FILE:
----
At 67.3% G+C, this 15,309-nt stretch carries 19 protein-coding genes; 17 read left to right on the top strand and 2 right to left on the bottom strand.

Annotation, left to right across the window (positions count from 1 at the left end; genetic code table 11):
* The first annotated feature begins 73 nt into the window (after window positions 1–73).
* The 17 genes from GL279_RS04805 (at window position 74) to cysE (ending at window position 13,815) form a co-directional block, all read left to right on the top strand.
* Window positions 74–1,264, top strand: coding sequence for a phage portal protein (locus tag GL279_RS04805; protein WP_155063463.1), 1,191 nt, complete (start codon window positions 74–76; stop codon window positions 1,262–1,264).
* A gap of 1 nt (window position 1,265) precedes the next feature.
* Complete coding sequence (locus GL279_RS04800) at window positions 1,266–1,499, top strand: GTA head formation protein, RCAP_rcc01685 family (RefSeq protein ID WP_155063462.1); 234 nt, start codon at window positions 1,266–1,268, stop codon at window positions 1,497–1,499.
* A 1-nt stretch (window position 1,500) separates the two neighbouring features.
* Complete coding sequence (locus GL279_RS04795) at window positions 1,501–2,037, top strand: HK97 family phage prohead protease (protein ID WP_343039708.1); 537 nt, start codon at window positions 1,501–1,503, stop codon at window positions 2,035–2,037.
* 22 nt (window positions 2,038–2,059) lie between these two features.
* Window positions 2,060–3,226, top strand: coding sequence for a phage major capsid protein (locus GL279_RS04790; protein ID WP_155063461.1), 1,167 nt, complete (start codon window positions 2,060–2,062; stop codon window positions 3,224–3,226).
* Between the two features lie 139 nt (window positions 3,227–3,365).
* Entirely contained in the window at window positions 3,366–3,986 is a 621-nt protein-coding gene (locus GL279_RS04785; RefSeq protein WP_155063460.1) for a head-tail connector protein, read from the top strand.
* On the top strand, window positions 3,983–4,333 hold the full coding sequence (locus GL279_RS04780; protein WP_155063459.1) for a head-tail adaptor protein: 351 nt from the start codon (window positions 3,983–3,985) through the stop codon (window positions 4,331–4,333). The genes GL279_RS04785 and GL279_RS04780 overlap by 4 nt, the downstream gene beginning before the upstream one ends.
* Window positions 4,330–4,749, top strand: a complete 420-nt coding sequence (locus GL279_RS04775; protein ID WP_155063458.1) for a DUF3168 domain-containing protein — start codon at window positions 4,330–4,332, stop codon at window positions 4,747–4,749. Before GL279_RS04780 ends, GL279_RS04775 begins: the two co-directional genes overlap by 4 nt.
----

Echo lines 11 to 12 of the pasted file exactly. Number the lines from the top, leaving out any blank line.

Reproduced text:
* Window positions 2,060–3,226, top strand: coding sequence for a phage major capsid protein (locus GL279_RS04790; protein ID WP_155063461.1), 1,167 nt, complete (start codon window positions 2,060–2,062; stop codon window positions 3,224–3,226).
* Between the two features lie 139 nt (window positions 3,227–3,365).